Anonymous said...

Scientists who don't like to speculate are real scientists. They have to stick to the measurable facts and not let cultural trends sway their theories. On that note, of course there's global warming, how do you think we got out of the Ice Age. Geesh, don't people watch historical cartoons anymore (i.e. Ice Age: the Meltdown).

All kidding aside, scientists have to find solid verifiable and measurable link of global warming with GHGs. I don't like the "CO2 increase = global warming" argument. It's so unscientific. Just because something happened concurrent to another, it doesn't necessarily make it the cause. That's like saying "increase in football fanaticism since 1950 = global warming."

One research in particular that I would like to see is regarding the glacial records. Can it be determined if there have been hotter periods than the present? If so, how hot can mother nature get and what was the span of time sustained?

From science, I expect quantifiable, measurable, demonstrable proof. From politics, I expect spin. Let's keep them distinct, people.

Anonymous said...

if anyone knows the answer plz email me ASAP, my email address is maxliu90@yahoo.de

So can anyone tell me why does GHG absorb heat? is it becuase of their bonds? or is it because of their unusally high specific heat? plz help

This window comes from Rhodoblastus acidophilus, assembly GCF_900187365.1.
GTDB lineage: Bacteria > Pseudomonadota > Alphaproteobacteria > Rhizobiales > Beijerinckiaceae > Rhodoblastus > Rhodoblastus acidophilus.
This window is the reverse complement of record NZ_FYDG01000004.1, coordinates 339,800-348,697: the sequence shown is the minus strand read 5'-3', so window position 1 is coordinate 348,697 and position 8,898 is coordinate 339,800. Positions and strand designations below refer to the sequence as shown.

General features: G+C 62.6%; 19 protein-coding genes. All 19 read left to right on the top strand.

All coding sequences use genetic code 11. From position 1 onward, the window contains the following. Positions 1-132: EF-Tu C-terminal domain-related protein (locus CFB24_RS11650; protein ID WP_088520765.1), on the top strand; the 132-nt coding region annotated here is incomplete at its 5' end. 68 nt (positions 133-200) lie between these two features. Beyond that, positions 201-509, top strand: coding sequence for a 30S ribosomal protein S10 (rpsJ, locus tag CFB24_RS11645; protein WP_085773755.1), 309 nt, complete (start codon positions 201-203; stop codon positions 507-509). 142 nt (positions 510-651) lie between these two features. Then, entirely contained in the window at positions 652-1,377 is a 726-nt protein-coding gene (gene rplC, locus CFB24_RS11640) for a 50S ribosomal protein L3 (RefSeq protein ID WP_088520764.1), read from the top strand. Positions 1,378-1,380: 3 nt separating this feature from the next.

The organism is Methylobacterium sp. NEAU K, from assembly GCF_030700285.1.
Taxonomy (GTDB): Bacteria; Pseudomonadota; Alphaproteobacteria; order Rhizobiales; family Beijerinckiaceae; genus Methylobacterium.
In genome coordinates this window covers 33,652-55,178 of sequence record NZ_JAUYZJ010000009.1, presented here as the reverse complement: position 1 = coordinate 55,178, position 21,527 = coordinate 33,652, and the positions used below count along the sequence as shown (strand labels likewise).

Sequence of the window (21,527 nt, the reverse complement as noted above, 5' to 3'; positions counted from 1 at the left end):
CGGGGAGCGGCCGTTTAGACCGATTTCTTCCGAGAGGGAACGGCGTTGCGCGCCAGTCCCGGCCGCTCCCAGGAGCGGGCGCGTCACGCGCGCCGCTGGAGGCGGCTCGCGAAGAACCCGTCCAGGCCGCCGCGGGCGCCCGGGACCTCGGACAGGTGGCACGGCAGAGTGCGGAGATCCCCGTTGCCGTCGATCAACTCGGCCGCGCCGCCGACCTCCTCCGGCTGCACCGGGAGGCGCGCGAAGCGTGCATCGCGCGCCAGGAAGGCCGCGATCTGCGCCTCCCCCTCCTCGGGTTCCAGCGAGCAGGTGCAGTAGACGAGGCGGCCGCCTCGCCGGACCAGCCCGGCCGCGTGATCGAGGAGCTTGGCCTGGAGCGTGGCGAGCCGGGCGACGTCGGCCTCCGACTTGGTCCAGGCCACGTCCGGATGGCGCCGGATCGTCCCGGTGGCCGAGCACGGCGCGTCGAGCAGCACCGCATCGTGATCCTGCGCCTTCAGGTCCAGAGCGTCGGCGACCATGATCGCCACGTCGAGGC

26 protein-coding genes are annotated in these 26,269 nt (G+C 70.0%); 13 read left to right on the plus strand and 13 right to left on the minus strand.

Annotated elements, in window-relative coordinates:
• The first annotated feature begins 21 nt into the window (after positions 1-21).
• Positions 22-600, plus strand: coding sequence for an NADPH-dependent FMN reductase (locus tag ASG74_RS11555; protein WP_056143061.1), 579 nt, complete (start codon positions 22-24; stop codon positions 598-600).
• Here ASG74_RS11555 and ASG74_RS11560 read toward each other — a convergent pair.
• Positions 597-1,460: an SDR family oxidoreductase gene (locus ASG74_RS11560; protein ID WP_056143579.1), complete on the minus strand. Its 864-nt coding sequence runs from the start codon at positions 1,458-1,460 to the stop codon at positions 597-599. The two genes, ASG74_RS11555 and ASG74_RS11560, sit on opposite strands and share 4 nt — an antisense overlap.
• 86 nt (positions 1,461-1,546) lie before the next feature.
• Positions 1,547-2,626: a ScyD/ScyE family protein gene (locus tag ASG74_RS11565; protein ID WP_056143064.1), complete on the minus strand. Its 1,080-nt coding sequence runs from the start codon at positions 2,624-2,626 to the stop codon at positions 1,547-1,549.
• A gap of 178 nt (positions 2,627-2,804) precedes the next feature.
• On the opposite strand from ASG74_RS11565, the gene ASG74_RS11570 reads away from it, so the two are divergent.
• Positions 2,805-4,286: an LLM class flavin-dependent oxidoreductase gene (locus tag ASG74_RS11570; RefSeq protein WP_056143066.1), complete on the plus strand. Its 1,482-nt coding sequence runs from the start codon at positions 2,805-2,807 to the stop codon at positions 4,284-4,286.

Anonymous said...

if anyone knows the answer plz email me ASAP, my email address is maxliu90@yahoo.de

So can anyone tell me why does GHG absorb heat? is it becuase of their bonds? or is it because of their unusally high specific heat? plz help

magnus said...

Why is water vapour concentration stable? The warmer atmosphere the more water vapour can it hold. This physical rule any child knows of.

So this positive feedback should make the atmospheres water vapour content unstable, and so the temperature. But this unstableness has its limits of curse, as in any complex system/environment. But the limited contribution from additional CO2, why is that more important than large differences in the water vapour content?

BTW: Also the CO2 has its balance in absorbition as well as emmisions from the oceans.

Anonymous said...

Just because water vapor has a short lifetime in the atmosphere compared to CO2 doesn't make it any less dominant. Article makes no sense to me. Sounds like arm waving.

Unknown said...

The transient nature of WV compared with that of CO2 is a mute point. It is the percentage that each contributes to GW and from most objective data I've seen CO2 is a minor player compared with WV.

Anonymous said...

WV accounts for 95% of the GH effect. CO2 less than 4%.

OF all atmospheric gases N is 78%, O is 21%, WV is 0 to 4% and CO2 is .036%

Say again what impact man has?

Anonymous said...

This is a great discussion... I want to add my own question to the mix - but first I want to point out that in my research thus far I have not found a reputable quantified source that shows the WV factor at anything less than 30%! (and up to 99%) All the while, CO2 is always significantly lower... .2%-7%.